Cota also assisted coaching with U-12 boys in AYSO, he said, and his father, Guadalupe Cota, is assistant manager for the AZ Champs U-16 boys' team.

"Since he (Hinds) knew about me coaching in AYSO, he invited me to classes up in Tucson about coaching and being a referee. I attended some of those classes and they gave me a certificate," the younger Cota said.

Hinds has been Cota's coach for three years.

"He was a coach for the little kids in AZ Champs. Before he got in U-16, it was Adrian (Gonzalez) coaching us (U-14)," Cota said. "He is an excellent coach. He knows what he is doing. He invites us to classes for coaching, training and all that."

The team works hard in practice and travels to tournaments, Cota said. "We (the Gold Team) won first place in Patriot's Club tournament in Mesa."

Alec Lohr plays varsity soccer for Nogales High and is team captain for the AZ Champs U-16 Gold team during the off-season. A sophomore, Lohr has been playing soccer since he was a baby, he said.

He has been with AZ Champs under Hinds since 7th grade.

"I think of him as a good guy. He is always trying to push us to go for more, to go past our level, to always improve," Lohr said.

Club soccer has helped him, Lohr added. "Before club soccer, I wasn't as great a player. My friends who were in clubs told me to go into club because it really helps you. When I joined club, I noticed a difference and got better over time."

That helps the NHS team be better too, Lohr said. There are four AZ Champs on NHS varsity and three of them are starters, Lohr said. "The more practice, the better you get."

Coaching staff

There are five coaches and eight assistants, including Cota, in AZ Champs, Hinds said.

"We get a lot of parent support as well," he said. "Adrian Garcia is the is the coach of the U-10 team that is traveling. He is dedicated. He has put a lot of effort and time into it.

"All the coaches are going through education too," Hinds added. The Arizona state (AYSA) coaching director will be at Pierson Jan. 22 to offer Y-1 and Y-2 coaching certification."

Y-1 and Y-2 is needed to work with U-6 through U-10 teams. The E, D, and C licenses are for U-11-12, U-14 and U-16 teams.

In the family

It runs in the family, Hinds said. One daughter plays for Pima Community College and the other plays co-ed recreational soccer. The youngest, Carolina, attends Pima. The oldest, Christina, is in her third year at the University of Arizona. They are roommates.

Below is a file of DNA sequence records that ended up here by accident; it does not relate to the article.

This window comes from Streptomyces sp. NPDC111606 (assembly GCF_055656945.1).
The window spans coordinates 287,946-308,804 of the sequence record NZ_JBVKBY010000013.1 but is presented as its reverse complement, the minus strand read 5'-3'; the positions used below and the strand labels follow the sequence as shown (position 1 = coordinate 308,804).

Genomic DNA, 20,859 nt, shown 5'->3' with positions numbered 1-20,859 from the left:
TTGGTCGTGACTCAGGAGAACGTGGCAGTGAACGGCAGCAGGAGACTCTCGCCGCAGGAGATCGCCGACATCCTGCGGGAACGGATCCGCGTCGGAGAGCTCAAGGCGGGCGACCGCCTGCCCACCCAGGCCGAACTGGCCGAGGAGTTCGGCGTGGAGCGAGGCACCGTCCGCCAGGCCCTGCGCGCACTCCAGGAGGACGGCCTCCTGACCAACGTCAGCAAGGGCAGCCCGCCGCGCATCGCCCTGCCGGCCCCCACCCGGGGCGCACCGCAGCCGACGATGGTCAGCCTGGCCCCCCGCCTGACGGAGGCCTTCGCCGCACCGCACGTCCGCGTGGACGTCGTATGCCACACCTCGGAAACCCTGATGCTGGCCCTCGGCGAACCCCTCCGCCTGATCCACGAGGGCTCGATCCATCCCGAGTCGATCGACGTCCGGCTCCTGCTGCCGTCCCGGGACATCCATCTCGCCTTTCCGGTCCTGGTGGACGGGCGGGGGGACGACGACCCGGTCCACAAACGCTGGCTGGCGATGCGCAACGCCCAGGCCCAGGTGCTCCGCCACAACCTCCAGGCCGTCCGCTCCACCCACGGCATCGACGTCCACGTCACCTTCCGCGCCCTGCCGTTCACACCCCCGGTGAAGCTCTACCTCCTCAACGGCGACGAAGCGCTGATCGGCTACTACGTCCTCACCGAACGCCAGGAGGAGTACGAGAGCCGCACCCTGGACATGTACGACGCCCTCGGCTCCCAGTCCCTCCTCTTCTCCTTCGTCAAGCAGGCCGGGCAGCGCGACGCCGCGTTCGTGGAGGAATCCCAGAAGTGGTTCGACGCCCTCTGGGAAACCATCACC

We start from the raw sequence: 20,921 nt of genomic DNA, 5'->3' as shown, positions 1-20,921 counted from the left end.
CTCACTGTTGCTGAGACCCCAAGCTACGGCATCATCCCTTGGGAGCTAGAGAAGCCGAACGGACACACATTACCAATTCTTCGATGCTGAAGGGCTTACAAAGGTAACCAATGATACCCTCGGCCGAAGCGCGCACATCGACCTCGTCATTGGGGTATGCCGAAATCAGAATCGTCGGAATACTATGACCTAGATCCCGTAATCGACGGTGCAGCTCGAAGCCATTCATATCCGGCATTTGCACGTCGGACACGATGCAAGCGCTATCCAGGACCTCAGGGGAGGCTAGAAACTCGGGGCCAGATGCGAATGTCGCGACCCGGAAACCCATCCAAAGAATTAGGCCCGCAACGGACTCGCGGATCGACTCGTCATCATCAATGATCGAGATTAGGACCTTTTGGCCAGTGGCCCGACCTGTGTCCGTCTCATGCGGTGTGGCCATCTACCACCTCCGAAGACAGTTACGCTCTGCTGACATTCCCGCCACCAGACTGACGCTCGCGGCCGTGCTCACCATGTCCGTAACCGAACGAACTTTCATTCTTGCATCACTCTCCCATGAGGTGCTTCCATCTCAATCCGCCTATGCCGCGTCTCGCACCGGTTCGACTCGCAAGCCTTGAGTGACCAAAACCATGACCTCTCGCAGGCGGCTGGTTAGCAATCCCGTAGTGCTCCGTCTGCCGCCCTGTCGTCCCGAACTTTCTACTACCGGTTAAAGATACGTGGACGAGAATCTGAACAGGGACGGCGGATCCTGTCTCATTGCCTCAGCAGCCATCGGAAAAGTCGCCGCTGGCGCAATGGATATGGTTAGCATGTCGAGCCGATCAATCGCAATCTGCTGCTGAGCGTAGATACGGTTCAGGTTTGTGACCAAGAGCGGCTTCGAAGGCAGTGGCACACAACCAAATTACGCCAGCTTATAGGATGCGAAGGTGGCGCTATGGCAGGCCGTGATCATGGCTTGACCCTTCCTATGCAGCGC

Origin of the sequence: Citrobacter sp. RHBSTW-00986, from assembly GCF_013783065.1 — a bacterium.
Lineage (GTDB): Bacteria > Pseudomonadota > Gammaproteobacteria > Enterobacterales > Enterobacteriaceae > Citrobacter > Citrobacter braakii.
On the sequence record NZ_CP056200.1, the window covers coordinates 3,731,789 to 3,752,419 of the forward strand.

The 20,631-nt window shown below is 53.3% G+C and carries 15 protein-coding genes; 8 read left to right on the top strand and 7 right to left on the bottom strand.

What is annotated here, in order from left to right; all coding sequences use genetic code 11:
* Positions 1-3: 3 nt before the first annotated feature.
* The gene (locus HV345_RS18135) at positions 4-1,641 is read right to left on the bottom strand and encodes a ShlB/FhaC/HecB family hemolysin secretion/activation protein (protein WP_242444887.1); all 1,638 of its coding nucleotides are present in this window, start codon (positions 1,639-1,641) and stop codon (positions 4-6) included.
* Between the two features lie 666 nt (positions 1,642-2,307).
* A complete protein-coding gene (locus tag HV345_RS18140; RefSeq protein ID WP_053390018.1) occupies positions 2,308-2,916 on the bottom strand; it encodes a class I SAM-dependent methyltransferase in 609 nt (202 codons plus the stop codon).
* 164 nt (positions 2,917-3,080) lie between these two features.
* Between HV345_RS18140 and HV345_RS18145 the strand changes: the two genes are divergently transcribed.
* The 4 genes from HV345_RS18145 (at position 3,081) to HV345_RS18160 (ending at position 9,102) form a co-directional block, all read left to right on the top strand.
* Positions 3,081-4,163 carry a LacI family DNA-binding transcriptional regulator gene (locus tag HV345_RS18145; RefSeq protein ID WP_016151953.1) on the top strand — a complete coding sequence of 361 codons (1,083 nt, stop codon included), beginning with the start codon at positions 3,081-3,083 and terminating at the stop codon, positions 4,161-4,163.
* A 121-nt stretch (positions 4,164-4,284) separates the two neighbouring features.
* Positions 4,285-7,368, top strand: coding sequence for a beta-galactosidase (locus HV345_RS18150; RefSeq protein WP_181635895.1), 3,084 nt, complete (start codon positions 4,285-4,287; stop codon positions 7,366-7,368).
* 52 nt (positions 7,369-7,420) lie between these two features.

For Hinds, soccer takes up the majority of his time. "I work 40-48 hours and everything else is soccer - phone calls, watching games, registering kids. My daughters are helping me too. My youngest one wants to become a coach and she is in the process. My oldest one is helping with the administration."

Hinds is a single parent and is a project manager for Molex in Nogales, Sonora. Molex is a twin plant, Maquiladora Company, Molex de Nogales S.A. de C.V., with the headquarters in Nogales, he said.

Born in Venezuela, Hinds played soccer there in his youth. "Remember when my teammates were playing, I was pulled out of class to referee those games. Somehow I was good at it. Since then, I played soccer, came to the United States in 1981, went to school, went to college at the University of Southern Colorado and got my bachelor's degree in engineering in 1986."

When his daughters were four and five, Hinds began coaching again, he said.

Hinds began with AYSO in Tucson and eventually went to club soccer before forming AZ Champs here in 2005. He is also director of coaching for the Pima County Junior Soccer League, he said. "I have been involved, and my family, for a long time."

The AZ Champs are making history, with Nogales becoming more of a soccer center, Hinds said. "For the first time ever, two U-16 boys from Tucson, they actually play here, at the local sports complex (Ron Turley Field). We had an official game of the Pima County Junior Soccer League played here, rather than Tucson."